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Alarm Fatigue Excerpt

The alarm fatigue issue is national patient safety goal number 6 as identified by The Joint Commission.

 

An excerpt is below:

 

1.

Identify the most important alarm signals to manage based on the following:

– Input from the medical staff and clinical departments

– Risk to patients if the alarm signal is not attended to or if it malfunctions

– Whether specific alarm signals are needed or unnecessarily contribute to alarm noise

and alarm fatigue

– Potential for patient harm based on internal incident history

– Published best practices and guidelines

(For more information on managing medical equipment risks, refer to Standard

EC.02.04.01.)

  1. A

As of January 1, 2016, establish policies and procedures for managing the alarms

identified in EP 2 above that, at a minimum, address the following:

– Clinically appropriate settings for alarm signals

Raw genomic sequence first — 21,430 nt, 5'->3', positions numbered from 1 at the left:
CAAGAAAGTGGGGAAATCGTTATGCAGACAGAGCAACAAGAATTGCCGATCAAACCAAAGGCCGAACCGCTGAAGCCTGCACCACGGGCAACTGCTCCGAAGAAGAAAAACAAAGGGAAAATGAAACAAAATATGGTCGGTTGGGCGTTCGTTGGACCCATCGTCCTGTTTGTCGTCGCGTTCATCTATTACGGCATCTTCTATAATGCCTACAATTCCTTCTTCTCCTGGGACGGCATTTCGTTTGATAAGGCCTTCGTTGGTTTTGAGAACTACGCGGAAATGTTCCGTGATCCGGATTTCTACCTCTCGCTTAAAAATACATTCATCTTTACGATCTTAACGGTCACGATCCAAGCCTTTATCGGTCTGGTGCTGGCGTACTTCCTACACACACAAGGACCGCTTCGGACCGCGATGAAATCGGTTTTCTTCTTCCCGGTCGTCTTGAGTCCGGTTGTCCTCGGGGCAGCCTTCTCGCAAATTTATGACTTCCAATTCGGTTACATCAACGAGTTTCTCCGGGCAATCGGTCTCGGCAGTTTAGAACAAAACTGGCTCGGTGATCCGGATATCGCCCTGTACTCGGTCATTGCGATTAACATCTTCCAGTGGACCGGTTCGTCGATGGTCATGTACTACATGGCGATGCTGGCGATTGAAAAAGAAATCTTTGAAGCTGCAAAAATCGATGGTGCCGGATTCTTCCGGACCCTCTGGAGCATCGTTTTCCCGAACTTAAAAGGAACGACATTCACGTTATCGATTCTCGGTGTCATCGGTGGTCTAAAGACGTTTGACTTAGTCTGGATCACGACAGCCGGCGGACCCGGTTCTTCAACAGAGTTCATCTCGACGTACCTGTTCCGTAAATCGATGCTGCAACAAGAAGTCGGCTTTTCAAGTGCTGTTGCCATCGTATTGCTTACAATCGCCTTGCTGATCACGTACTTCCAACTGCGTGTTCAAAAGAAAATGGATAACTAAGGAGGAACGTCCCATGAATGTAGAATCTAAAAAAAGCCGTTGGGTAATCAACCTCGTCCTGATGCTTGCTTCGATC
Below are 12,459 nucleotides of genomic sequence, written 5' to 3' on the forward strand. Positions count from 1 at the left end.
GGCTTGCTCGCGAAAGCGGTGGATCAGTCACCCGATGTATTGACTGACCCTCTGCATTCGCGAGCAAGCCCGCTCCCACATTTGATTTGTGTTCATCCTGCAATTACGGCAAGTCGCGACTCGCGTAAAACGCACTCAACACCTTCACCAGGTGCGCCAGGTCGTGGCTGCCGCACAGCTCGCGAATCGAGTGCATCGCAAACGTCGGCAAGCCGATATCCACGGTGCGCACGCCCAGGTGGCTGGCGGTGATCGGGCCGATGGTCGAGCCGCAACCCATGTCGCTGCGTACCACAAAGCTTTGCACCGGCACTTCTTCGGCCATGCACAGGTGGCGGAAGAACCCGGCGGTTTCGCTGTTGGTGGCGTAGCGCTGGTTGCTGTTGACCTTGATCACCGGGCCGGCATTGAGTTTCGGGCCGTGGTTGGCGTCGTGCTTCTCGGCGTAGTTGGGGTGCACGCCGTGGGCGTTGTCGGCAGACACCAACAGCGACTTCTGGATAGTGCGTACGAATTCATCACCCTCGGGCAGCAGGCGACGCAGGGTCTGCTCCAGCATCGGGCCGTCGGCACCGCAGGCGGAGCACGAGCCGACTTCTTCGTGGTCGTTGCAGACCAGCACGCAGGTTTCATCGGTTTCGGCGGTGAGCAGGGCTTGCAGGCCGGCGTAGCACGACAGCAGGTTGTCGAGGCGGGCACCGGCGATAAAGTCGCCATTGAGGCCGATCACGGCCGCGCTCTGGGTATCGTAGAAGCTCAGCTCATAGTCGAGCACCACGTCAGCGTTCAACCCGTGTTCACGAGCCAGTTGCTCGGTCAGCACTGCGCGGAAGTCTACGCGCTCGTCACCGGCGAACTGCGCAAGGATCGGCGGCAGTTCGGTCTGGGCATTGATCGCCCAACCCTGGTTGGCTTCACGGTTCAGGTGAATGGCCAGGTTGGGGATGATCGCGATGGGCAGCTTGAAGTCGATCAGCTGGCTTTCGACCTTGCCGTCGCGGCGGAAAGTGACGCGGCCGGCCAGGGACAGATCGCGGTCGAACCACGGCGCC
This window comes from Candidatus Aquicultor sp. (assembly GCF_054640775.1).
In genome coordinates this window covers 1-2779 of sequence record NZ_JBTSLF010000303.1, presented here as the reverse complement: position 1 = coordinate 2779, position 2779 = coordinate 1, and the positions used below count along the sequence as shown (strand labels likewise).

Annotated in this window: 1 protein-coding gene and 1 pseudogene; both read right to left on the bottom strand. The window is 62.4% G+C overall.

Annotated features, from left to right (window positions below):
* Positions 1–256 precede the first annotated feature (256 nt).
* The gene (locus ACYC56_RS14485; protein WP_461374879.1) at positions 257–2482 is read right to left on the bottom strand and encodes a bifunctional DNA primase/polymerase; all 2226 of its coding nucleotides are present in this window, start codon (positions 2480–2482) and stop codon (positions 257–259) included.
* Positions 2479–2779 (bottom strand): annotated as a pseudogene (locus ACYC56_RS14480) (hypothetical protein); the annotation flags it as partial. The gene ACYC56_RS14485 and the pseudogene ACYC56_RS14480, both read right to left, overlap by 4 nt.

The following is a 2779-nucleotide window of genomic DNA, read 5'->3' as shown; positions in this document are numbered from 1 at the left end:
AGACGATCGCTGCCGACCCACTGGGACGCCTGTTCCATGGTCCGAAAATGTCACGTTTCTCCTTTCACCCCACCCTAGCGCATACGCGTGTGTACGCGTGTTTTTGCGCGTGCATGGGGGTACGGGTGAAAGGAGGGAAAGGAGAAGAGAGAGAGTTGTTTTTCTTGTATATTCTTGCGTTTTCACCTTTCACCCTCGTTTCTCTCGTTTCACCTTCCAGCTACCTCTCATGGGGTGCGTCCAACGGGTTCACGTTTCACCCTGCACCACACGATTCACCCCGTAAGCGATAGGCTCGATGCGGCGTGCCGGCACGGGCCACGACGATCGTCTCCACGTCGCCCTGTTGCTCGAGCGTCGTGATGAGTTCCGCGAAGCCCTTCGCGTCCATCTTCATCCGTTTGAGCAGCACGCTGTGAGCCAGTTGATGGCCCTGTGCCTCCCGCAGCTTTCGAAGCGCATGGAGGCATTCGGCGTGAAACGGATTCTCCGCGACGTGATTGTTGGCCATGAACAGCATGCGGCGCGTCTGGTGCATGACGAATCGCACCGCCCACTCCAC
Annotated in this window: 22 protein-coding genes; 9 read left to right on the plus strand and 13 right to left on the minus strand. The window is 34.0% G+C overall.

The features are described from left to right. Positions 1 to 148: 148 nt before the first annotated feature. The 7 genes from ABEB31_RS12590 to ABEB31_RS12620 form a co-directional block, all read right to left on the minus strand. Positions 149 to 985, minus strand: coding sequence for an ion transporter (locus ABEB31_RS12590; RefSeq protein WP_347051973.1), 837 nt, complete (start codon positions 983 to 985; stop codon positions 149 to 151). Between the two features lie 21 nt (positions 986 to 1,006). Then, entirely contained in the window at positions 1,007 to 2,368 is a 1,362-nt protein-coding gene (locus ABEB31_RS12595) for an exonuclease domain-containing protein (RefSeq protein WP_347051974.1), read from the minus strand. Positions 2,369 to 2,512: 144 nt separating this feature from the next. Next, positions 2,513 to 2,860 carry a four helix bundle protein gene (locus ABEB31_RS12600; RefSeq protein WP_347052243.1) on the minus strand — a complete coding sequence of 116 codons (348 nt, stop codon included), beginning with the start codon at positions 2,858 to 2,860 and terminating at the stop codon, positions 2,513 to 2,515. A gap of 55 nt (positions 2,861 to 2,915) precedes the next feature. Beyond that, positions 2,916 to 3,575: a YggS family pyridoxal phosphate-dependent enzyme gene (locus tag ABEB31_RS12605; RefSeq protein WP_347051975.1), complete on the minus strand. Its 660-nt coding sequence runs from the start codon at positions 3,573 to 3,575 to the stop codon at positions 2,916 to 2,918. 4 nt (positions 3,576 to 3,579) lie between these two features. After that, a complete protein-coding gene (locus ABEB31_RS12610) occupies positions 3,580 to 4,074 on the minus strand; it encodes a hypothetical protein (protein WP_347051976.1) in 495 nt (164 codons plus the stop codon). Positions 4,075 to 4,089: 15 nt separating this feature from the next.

– When alarm signals can be disabled

– When alarm parameters can be changed

– Who in the organization has the authority to set alarm parameters

– Who in the organization has the authority to change alarm parameters

– Who in the organization has the authority to set alarm parameters to “off”

– Monitoring and responding to alarm signals

– Checking individual alarm signals for accurate settings, proper operation, and

detectability

(For more information, refer to Standard EC.02.04.03)

 

You can access the entire document at the following website:

 

http://www.jointcommission.org/standards_information/npsgs.aspx

 

I hope this helps.  If you want specifics on how we have addressed the matter here feel free to contact me directly.

 

Michael Shepherd, BS, CBET

Biomedical Equipment Technician II

Grande Ronde Hospital

(541)963-1559

Michael.Shepherd@grh.org

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